Gucci’s Alessandro Michele announces, via Instagram, that brand is abandoning official runway season
Gucci’s creative director Alessandro Michele has announced, via Instagram, that the Italian brand will abandon the official runway season, and will instead stage only two shows a year in for the foreseeable future.
The move means Gucci becomes the second house within the giant luxury Kering group to confirm, in the wake of the global pandemic, that it will miss the next likely live international runway season in September. It joins Saint Laurent, Kering’s largest French label, which last month confirmed that it will not stage a show in Paris in the fall.
Michele used an unexpected method to break the news on Sunday afternoon – an Instagram post.
“I will abandon the worn-out ritual of seasonalities and shows to regain a new cadence, closer to my expressive call. We will meet just twice a year, to share the chapters of a new story. Irregular, joyful and absolutely free chapters, which will be written blending rules and genres, feeding on new spaces, linguistic codes and communication platforms,” Michele wrote.
In the wake of Covid-19, the major European fashion federations cancelled or pushed back this summer’s runway seasons, and now plan to make them into essentially digital experiences. Milan and Paris cancelled their June menswear runway seasons; Paris called off its July couture week; and Pitti pushed back its next edition from June until early September. London now plans to stage an experimental digital-driven mixed season in June; while Paris and Milan will test drive co-ed digital seasons in mid July. That said, London, Milan, New York and Paris all still hope to stage runway seasons in September and October with live catwalk shows. Though with effects of the pandemic changing every week, no federation has officially confirmed any final dates or schedules.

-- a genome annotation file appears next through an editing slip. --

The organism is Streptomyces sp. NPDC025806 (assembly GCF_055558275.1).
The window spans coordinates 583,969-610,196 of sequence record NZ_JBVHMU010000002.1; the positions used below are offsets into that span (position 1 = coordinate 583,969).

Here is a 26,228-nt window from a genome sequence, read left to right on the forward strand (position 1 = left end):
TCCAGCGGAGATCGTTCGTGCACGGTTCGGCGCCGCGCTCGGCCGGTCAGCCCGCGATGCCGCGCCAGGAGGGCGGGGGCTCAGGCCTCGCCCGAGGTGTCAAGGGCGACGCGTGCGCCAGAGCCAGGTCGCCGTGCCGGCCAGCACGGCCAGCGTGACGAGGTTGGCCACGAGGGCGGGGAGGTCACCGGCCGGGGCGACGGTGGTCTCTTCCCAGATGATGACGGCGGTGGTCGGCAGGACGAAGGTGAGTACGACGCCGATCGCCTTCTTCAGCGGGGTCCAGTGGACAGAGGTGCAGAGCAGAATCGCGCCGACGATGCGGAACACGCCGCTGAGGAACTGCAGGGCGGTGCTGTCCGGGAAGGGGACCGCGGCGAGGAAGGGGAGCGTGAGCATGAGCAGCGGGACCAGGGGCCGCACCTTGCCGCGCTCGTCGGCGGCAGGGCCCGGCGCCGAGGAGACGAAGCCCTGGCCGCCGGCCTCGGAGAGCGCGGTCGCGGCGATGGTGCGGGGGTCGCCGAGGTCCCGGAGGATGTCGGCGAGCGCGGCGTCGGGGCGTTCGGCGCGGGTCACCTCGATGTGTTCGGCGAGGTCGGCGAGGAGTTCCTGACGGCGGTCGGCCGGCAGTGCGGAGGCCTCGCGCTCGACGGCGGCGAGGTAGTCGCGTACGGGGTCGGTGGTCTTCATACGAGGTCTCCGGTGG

This Sunday on Instagram, Michele posted a series of long, heartfelt and rambling texts, a half-dozen apparent diary entries entitled Notes from the Silence, beginning on March 29 and ending on May 16, 2020 in Rome. Each page features a drawing of an eye within a winged heart.
“And beyond. I would like to leave the paraphernalia of leitmotifs that colonized our prior world: cruise, pre-fall, spring-summer, fall-winter. I think these are stale and underfed words,” he added.
However, Michele’s announcement of just two shows a year is less dramatic than it first appears. Since in 2019, Gucci only staged three shows; two ready-to-wear shows in Milan and a resort show in Florence; all of them co-ed collections. Moreover, the Gucci pre-fall 2020 collection was shown only via an edgy lookbook shot around the ancient walls and tramlines of Michele’s native city, Rome. Moreover, it remains unclear where and when Gucci plans to next stage an actual catwalks event.
That said, by this statement, Gucci effectively joins several other key designers in taking a real break from the runway, or repurposing their catwalk ideas. Giorgio Armani, for instance, has announced that he would not participate in the mixed Milan season in July, and will skip the Paris couture seasons, where he has shown his bespoke Armani Privé collection for the past decade, for the next year. Though Armani does still hope to show on a catwalk in Milan Fashion Week, which is currently expected to be held from September 22 to 28.
The Gucci announcement also comes a week after a group of designers, led by Dries Van Noten, issued an open letter calling for a more sustainable fashion calendar and less markdowns. In a missive that was, however, notably short on specifics.
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